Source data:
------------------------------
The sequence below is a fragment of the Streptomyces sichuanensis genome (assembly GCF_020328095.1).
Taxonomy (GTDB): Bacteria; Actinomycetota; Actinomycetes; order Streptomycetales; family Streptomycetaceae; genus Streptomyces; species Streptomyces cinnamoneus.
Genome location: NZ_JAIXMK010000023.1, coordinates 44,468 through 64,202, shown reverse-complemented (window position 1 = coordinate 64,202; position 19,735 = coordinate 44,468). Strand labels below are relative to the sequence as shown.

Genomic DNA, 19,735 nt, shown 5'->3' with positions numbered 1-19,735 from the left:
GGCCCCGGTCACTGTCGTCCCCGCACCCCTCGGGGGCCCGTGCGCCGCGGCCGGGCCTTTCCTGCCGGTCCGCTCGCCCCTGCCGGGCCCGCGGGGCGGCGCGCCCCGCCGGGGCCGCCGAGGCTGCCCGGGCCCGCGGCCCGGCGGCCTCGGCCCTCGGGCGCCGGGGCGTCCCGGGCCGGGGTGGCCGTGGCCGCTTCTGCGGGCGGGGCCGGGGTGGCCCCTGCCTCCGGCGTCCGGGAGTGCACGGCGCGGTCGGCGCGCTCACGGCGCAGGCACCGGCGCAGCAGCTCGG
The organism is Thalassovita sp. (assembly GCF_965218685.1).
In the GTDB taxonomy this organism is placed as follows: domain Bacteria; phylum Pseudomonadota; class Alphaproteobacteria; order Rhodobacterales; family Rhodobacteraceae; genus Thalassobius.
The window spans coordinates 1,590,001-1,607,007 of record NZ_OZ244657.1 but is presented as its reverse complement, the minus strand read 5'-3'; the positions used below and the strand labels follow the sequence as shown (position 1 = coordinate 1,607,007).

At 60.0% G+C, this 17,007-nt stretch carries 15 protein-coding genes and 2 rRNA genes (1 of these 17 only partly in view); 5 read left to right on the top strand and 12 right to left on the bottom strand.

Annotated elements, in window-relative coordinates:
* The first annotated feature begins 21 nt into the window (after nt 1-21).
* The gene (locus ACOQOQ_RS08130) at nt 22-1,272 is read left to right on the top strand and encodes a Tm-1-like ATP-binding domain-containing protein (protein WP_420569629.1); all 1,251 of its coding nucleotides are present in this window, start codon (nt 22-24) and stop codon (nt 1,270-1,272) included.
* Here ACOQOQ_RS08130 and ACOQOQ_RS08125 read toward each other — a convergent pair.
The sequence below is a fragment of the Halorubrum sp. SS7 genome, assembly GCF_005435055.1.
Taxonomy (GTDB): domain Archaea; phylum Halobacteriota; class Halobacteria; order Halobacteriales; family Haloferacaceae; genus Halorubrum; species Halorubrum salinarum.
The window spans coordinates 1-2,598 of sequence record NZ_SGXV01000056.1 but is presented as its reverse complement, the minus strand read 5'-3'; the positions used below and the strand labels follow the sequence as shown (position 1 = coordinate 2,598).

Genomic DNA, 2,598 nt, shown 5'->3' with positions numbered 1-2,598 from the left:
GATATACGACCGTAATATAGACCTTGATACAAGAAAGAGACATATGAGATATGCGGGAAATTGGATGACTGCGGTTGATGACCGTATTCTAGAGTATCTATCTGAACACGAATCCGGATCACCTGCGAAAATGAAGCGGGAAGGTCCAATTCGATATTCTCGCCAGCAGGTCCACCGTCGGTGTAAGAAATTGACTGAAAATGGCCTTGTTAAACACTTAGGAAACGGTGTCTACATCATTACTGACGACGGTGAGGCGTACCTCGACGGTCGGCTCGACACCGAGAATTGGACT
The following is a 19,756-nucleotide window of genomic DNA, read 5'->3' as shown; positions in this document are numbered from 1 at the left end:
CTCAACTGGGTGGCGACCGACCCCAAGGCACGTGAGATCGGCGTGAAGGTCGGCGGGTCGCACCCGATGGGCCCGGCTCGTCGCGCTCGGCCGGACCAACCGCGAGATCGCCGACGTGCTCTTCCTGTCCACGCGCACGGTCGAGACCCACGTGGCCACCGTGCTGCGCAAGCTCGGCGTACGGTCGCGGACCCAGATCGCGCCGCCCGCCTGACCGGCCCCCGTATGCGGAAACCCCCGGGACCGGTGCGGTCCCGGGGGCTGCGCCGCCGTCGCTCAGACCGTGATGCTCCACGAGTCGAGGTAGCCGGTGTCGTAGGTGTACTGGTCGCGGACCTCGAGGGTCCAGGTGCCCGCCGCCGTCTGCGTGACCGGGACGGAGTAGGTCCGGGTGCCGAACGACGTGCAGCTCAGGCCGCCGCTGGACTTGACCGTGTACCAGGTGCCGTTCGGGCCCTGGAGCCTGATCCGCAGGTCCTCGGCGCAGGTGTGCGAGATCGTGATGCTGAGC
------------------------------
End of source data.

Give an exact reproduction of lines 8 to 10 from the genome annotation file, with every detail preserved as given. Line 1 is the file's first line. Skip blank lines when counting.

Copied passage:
The window spans coordinates 1,590,001-1,607,007 of record NZ_OZ244657.1 but is presented as its reverse complement, the minus strand read 5'-3'; the positions used below and the strand labels follow the sequence as shown (position 1 = coordinate 1,607,007).

At 60.0% G+C, this 17,007-nt stretch carries 15 protein-coding genes and 2 rRNA genes (1 of these 17 only partly in view); 5 read left to right on the top strand and 12 right to left on the bottom strand.

Annotated elements, in window-relative coordinates: